The Indianapolis industrial
real estate market
is heating up

Here’s what sellers, buyers and tenants can expect

June 20, 2019

The first half of 2019 saw many transactions of investment-grade industrial real estate in Indianapolis; it’s an interesting time for several reasons:

  • Blackstone announced the acquisition of industrial real estate assets held by GLP at a history-making $18.7 billion.
  • Developers continue to churn out new buildings both on a speculative and build-to-suit basis with 259 million square feet currently under construction in the United States.
  • Demand isn’t slowing down—a whopping 600 million square feet of active requirements across the country are up almost 40% compared to last year.  

So, if the market is so great, why sell?  The obvious answer is price. Simple supply and demand fundamentals dictate that rents are up at the same time cap rates are down. This leads to favorable pricing for nearly every would-be seller. In fact, Indianapolis is breaking previous barriers on per-square-foot (p.s.f.) pricing with trades at and above $70 p.s.f.

Another explanation is the natural cycle of equity which tends to have a shelf life at the asset/portfolio level. Consider the current industrial real estate “boom” that started six to seven years ago—the timing is also a common hold period for investors, and reasonable to speculate that product will hit the market accordingly. Fortunately, most investors intend to recycle the proceeds back into real estate which will lead to more land acquisition, speculative development and purchases to “trade up” in quality.

An active market yields opportunity for sellers, buyers and tenants

Looking more closely at Indianapolis, combining what has sold, what is being sold and what is currently on the market to be sold, results in transaction volumes nearly doubling all activity in 2018. And, there’s something for everyone with package sizes ranging from below 500,000 to over 2.5 million square feet. A variety of sellers are working the market, and they’re all household names such as Duke Realty, Clarion Partners, VanTrust Real Estate, The Opus Group and Browning Real Estate.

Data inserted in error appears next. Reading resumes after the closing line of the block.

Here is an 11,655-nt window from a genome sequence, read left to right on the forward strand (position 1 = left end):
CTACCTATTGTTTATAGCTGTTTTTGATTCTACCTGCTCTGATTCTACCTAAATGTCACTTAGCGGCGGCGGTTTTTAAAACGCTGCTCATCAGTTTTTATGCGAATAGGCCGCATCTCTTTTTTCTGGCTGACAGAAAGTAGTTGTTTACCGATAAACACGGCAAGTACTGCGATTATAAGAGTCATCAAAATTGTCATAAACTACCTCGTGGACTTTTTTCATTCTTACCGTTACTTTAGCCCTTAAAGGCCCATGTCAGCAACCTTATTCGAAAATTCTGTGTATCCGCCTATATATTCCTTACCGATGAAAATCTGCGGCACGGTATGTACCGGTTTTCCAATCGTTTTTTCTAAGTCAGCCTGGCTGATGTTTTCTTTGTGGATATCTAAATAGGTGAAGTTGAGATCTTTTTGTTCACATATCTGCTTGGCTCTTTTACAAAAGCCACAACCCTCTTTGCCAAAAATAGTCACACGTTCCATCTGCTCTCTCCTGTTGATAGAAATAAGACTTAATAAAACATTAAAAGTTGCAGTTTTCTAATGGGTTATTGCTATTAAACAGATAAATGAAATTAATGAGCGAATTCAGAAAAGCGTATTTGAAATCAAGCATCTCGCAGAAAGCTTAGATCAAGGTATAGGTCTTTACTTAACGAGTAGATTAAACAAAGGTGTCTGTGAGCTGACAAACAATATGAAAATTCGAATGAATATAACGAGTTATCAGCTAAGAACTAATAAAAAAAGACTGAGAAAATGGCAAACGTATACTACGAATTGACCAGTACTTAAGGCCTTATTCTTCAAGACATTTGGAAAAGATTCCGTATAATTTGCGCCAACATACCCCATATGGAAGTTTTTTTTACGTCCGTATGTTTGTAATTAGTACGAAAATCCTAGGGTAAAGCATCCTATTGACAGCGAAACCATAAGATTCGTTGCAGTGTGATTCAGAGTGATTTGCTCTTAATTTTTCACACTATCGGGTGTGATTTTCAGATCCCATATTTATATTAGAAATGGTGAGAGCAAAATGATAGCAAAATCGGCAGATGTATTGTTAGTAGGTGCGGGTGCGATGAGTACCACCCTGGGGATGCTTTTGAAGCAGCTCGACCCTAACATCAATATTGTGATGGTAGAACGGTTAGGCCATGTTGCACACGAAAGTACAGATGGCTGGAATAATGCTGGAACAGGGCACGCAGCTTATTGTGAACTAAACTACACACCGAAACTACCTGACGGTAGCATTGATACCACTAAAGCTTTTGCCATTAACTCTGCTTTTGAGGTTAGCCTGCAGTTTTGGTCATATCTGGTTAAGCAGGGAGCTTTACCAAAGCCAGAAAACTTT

These trends have implications for every party involved:

  • For sellers: Pricing is as high as it’s ever been; take advantage before there’s an imminent change in the real estate cycle.
  • For buyers: For the past few years, there has been more money chasing real estate than opportunities to purchase; now is the time to enter the market. Focus on product that is filled, or will soon fill, with lease terms beyond four to five years. This should account for any near-term road bumps the economy may experience.
  • For tenants: The most practical implication may be an increase in property taxes which is most often passed through to tenants. However, in the long term, a greater diversity of landlords in the market may prove to be a good thing. You won’t have to worry about a monopoly of industrial real estate ownership any time soon!

The bottom line is there’s a huge spike in investment activity as both a natural and an overall positive trend for everyone. It’ll be exciting to look back at the end of this year to see how it all played out.

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